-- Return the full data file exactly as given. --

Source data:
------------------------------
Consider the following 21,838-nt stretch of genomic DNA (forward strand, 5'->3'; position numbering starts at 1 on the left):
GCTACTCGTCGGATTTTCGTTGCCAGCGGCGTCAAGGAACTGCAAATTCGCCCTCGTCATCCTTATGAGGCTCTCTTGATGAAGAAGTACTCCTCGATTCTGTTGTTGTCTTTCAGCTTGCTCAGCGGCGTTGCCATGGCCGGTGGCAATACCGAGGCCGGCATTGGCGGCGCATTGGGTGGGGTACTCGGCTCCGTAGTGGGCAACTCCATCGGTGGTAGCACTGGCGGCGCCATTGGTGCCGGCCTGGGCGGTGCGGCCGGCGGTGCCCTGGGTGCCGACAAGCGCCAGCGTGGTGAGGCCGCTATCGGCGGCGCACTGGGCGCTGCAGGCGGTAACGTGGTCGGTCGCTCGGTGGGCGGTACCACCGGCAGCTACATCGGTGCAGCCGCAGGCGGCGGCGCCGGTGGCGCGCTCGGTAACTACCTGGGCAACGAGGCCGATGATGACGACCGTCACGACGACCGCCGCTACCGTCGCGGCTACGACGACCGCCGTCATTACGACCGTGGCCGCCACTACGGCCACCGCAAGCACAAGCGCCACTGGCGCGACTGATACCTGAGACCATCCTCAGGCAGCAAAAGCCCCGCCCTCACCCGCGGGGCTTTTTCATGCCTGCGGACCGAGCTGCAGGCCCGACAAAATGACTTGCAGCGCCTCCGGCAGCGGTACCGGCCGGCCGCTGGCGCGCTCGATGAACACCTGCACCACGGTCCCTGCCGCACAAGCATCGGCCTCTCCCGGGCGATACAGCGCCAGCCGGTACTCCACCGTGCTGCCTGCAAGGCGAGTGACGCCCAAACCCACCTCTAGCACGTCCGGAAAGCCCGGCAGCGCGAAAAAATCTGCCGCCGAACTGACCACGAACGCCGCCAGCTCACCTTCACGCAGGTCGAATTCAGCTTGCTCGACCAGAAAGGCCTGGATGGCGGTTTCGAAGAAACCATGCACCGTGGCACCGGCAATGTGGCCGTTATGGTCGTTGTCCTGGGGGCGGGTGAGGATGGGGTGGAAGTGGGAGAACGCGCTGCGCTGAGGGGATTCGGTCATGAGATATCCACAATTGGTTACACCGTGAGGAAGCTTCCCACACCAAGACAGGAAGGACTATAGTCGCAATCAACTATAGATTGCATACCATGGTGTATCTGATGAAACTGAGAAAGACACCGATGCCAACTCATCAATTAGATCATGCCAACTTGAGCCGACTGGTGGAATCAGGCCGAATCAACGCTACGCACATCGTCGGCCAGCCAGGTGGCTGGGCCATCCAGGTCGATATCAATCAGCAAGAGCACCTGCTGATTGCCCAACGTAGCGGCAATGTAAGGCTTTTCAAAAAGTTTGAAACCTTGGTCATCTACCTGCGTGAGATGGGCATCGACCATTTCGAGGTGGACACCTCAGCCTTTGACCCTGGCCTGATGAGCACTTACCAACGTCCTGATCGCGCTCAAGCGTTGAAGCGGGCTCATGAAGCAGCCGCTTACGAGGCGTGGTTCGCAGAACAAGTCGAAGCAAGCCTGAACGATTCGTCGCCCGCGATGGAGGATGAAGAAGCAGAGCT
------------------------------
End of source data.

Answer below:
Consider the following 21,838-nt stretch of genomic DNA (forward strand, 5'->3'; position numbering starts at 1 on the left):
GCTACTCGTCGGATTTTCGTTGCCAGCGGCGTCAAGGAACTGCAAATTCGCCCTCGTCATCCTTATGAGGCTCTCTTGATGAAGAAGTACTCCTCGATTCTGTTGTTGTCTTTCAGCTTGCTCAGCGGCGTTGCCATGGCCGGTGGCAATACCGAGGCCGGCATTGGCGGCGCATTGGGTGGGGTACTCGGCTCCGTAGTGGGCAACTCCATCGGTGGTAGCACTGGCGGCGCCATTGGTGCCGGCCTGGGCGGTGCGGCCGGCGGTGCCCTGGGTGCCGACAAGCGCCAGCGTGGTGAGGCCGCTATCGGCGGCGCACTGGGCGCTGCAGGCGGTAACGTGGTCGGTCGCTCGGTGGGCGGTACCACCGGCAGCTACATCGGTGCAGCCGCAGGCGGCGGCGCCGGTGGCGCGCTCGGTAACTACCTGGGCAACGAGGCCGATGATGACGACCGTCACGACGACCGCCGCTACCGTCGCGGCTACGACGACCGCCGTCATTACGACCGTGGCCGCCACTACGGCCACCGCAAGCACAAGCGCCACTGGCGCGACTGATACCTGAGACCATCCTCAGGCAGCAAAAGCCCCGCCCTCACCCGCGGGGCTTTTTCATGCCTGCGGACCGAGCTGCAGGCCCGACAAAATGACTTGCAGCGCCTCCGGCAGCGGTACCGGCCGGCCGCTGGCGCGCTCGATGAACACCTGCACCACGGTCCCTGCCGCACAAGCATCGGCCTCTCCCGGGCGATACAGCGCCAGCCGGTACTCCACCGTGCTGCCTGCAAGGCGAGTGACGCCCAAACCCACCTCTAGCACGTCCGGAAAGCCCGGCAGCGCGAAAAAATCTGCCGCCGAACTGACCACGAACGCCGCCAGCTCACCTTCACGCAGGTCGAATTCAGCTTGCTCGACCAGAAAGGCCTGGATGGCGGTTTCGAAGAAACCATGCACCGTGGCACCGGCAATGTGGCCGTTATGGTCGTTGTCCTGGGGGCGGGTGAGGATGGGGTGGAAGTGGGAGAACGCGCTGCGCTGAGGGGATTCGGTCATGAGATATCCACAATTGGTTACACCGTGAGGAAGCTTCCCACACCAAGACAGGAAGGACTATAGTCGCAATCAACTATAGATTGCATACCATGGTGTATCTGATGAAACTGAGAAAGACACCGATGCCAACTCATCAATTAGATCATGCCAACTTGAGCCGACTGGTGGAATCAGGCCGAATCAACGCTACGCACATCGTCGGCCAGCCAGGTGGCTGGGCCATCCAGGTCGATATCAATCAGCAAGAGCACCTGCTGATTGCCCAACGTAGCGGCAATGTAAGGCTTTTCAAAAAGTTTGAAACCTTGGTCATCTACCTGCGTGAGATGGGCATCGACCATTTCGAGGTGGACACCTCAGCCTTTGACCCTGGCCTGATGAGCACTTACCAACGTCCTGATCGCGCTCAAGCGTTGAAGCGGGCTCATGAAGCAGCCGCTTACGAGGCGTGGTTCGCAGAACAAGTCGAAGCAAGCCTGAACGATTCGTCGCCCGCGATGGAGGATGAAGAAGCAGAGCT